– UK Indefinite Leave to Remain (ILR)

Overview

We have many years experience in assisting migrants to obtain UK Indefinite Leave to Remain (ILR) visas, also known as settlement or permanent residence.

The normal qualifying period to obtain ILR is 5 years. However if one is married to a British citizen, then the qualifying period is 2 years. However, not every visa category is counted as “qualifying” for ILR. For instance, time spent in the UK on a Working Holiday visa or a student visa does not count.

The following visa categories DO count towards the 5 year qualifying period;

Tier 1 (General)

Tier 2 (General)

Work permit

Tier 1 (Investor)

Tier 1 (Entrepreneur)

Ancestral visa

Highly Skilled Migrant Programme (HSMP)

You can obtain your qualifying 5 years by living in the UK on one of these visas or a combination of these visas. However, applicants need to note that EEA visas and residence cards cannot be used in combination with any of the above categories to apply for ILR.

EEA visas and residence cards can lead to permanent residence in their own right under EEA law but not ILR through UK immigration.

Absences in the 5 Years

The main residence requirement is that the applicant has been living in the UK throughout the qualifying period.

All absences from the UK need to be declared in the application. The UK Border Agency will of course disregard short absences for annual leave every year or for business trips.

New guidance has been issued to UK Border Agency case officers in April 2011 on calculating the continuous period in the UK and permitted absences.

The guidance states that discretion can be used where absences are for up to 3 months for a single absence or total absences of up to 6 months. The UK Border Agency can look at longer absences where these were for;

“compelling grounds either of a compassionate nature of for reasons related to the applicant’s employment or business in the UK”.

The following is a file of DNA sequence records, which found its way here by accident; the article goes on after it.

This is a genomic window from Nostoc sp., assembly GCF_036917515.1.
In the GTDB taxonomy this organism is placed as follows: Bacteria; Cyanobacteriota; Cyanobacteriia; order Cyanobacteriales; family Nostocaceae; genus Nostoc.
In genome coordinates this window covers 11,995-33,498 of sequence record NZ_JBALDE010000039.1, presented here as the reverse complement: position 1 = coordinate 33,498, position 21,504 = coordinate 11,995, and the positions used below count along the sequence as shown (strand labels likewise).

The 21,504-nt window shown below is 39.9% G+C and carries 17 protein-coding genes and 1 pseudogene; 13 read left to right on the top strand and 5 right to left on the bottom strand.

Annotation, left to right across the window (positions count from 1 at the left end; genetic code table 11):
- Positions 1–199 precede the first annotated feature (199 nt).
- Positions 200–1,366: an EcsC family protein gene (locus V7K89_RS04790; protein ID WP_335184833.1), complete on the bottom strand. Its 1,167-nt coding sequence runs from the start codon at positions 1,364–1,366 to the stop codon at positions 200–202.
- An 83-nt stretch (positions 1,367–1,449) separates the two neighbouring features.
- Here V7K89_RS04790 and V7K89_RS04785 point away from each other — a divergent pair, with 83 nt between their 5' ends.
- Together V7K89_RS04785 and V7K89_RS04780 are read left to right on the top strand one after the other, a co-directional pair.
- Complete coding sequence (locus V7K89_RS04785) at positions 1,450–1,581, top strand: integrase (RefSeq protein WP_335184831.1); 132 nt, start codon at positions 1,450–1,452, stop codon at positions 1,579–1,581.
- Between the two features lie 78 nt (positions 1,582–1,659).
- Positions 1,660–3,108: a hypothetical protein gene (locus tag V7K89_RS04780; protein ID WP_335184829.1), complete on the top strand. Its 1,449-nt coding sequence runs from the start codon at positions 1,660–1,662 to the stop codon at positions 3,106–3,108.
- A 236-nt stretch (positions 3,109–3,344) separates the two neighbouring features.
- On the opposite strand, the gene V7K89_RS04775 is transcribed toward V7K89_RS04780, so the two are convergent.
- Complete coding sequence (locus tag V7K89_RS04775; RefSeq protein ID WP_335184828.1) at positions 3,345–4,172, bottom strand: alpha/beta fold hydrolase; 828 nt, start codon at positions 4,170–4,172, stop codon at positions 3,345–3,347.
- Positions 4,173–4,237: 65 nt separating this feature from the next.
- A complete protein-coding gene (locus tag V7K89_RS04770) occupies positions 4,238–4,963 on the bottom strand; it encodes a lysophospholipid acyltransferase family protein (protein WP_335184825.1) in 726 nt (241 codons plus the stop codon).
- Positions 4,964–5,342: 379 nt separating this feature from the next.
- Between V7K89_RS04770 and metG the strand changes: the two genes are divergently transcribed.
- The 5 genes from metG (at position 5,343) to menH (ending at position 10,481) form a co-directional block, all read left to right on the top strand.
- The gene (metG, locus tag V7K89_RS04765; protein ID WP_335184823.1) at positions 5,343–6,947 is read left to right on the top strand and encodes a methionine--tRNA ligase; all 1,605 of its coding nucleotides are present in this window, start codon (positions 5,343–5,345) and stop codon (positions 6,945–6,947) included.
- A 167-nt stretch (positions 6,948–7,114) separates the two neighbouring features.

As detailed in their guidance, the case officer will want to see that;

“the applicant has clearly continued to be based in the UK“

Proof of employment, self-employment throughout the 5 years

The applicant needs to provide evidence to show that they were employed or self-employed in the UK or otherwise resident here in accordance with the terms of their visa.

So, for instance, Ancestral visa holders need to show that they have been working or self-employed in the UK throughout the qualifying 5 years – i.e. that the visa holder complied with the terms of their visa throughout the 5 years.

This previously was a very flexible requirement. However it is now being viewed much more strictly by the UK Border Agency.

Applicants need to be diligent in compiling as much material as possible throughout the 5 years. Many applicants may need assistance in this situation especially where a previous employer is no longer trading or in providing the correct proof of self-employment.

Applicants married to British citizens do not usually need to show employment or self-employment throughout the qualifying period.